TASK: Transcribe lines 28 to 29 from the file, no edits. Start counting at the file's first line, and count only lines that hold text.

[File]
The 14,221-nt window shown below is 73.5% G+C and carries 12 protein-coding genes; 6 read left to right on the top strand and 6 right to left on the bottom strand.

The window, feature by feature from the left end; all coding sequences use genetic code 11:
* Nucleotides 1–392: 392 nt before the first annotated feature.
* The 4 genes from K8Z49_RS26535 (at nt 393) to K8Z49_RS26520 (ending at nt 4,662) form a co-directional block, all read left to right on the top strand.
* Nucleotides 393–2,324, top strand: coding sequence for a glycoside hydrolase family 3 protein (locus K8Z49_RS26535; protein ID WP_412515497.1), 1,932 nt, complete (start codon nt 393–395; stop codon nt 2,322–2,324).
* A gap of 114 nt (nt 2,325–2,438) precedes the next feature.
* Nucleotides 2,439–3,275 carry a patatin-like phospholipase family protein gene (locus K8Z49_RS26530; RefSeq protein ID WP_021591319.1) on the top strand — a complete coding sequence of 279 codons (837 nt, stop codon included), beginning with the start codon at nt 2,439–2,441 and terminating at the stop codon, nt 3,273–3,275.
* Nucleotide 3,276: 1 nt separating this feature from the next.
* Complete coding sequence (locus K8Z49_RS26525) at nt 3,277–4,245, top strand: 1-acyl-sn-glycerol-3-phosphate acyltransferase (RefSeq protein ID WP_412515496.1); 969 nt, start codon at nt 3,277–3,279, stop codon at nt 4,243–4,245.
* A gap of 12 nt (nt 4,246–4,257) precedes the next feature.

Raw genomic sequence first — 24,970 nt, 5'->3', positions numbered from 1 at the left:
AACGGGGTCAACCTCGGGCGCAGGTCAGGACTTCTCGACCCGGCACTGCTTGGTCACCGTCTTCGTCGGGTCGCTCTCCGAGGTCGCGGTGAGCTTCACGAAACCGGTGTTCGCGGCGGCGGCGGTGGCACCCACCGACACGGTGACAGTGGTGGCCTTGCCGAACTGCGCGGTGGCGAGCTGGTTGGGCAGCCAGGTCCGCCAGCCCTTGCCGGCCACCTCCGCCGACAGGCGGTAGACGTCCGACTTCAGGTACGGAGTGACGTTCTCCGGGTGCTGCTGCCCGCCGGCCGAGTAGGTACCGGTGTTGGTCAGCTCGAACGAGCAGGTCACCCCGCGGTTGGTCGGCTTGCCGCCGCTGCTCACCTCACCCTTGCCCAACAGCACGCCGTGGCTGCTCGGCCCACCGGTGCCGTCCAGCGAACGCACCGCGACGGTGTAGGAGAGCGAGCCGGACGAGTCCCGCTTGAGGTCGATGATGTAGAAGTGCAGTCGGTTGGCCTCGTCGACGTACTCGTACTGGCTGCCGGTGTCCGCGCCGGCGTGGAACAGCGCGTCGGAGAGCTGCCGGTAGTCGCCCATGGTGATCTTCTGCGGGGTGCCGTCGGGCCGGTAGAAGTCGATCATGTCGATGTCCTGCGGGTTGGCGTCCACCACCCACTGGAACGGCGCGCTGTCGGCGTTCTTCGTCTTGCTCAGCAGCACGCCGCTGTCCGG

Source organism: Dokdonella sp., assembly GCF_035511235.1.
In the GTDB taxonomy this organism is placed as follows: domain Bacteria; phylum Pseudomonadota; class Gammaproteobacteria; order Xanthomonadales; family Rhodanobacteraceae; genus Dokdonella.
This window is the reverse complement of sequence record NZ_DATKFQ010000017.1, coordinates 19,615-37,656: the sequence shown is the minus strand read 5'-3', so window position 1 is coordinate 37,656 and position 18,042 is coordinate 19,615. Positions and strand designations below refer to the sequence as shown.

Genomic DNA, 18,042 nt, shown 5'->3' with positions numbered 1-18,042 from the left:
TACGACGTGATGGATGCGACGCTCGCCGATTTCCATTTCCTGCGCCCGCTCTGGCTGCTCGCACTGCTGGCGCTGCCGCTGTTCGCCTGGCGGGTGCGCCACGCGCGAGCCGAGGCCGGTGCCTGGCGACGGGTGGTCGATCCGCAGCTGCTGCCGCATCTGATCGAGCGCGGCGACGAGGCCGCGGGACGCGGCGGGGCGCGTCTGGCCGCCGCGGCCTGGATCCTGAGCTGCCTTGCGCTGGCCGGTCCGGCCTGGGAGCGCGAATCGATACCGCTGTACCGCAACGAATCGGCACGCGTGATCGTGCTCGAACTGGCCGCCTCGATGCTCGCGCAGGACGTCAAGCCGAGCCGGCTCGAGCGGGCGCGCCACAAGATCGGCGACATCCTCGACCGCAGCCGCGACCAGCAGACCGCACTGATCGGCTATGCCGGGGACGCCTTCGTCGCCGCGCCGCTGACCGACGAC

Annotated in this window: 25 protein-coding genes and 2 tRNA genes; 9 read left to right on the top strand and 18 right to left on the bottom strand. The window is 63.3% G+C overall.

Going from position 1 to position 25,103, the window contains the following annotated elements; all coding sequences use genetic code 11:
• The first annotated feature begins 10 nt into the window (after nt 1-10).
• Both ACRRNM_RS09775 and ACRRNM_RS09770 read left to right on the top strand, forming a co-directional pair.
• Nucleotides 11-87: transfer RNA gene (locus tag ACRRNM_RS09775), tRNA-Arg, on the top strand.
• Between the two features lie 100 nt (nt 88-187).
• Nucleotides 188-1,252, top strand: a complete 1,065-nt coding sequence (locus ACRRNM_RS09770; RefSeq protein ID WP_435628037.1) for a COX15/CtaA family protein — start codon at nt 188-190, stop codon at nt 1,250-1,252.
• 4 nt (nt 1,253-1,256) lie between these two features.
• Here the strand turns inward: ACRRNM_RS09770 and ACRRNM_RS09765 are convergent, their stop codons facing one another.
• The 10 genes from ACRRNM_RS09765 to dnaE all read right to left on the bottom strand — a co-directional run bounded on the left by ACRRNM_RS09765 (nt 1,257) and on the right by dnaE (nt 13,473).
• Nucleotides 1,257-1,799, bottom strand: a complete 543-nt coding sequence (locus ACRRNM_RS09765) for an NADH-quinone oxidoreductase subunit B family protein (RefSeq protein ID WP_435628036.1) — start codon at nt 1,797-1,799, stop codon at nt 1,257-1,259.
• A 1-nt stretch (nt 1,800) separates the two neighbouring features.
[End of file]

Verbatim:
• Nucleotides 1,257-1,799, bottom strand: a complete 543-nt coding sequence (locus ACRRNM_RS09765) for an NADH-quinone oxidoreductase subunit B family protein (RefSeq protein ID WP_435628036.1) — start codon at nt 1,797-1,799, stop codon at nt 1,257-1,259.
• A 1-nt stretch (nt 1,800) separates the two neighbouring features.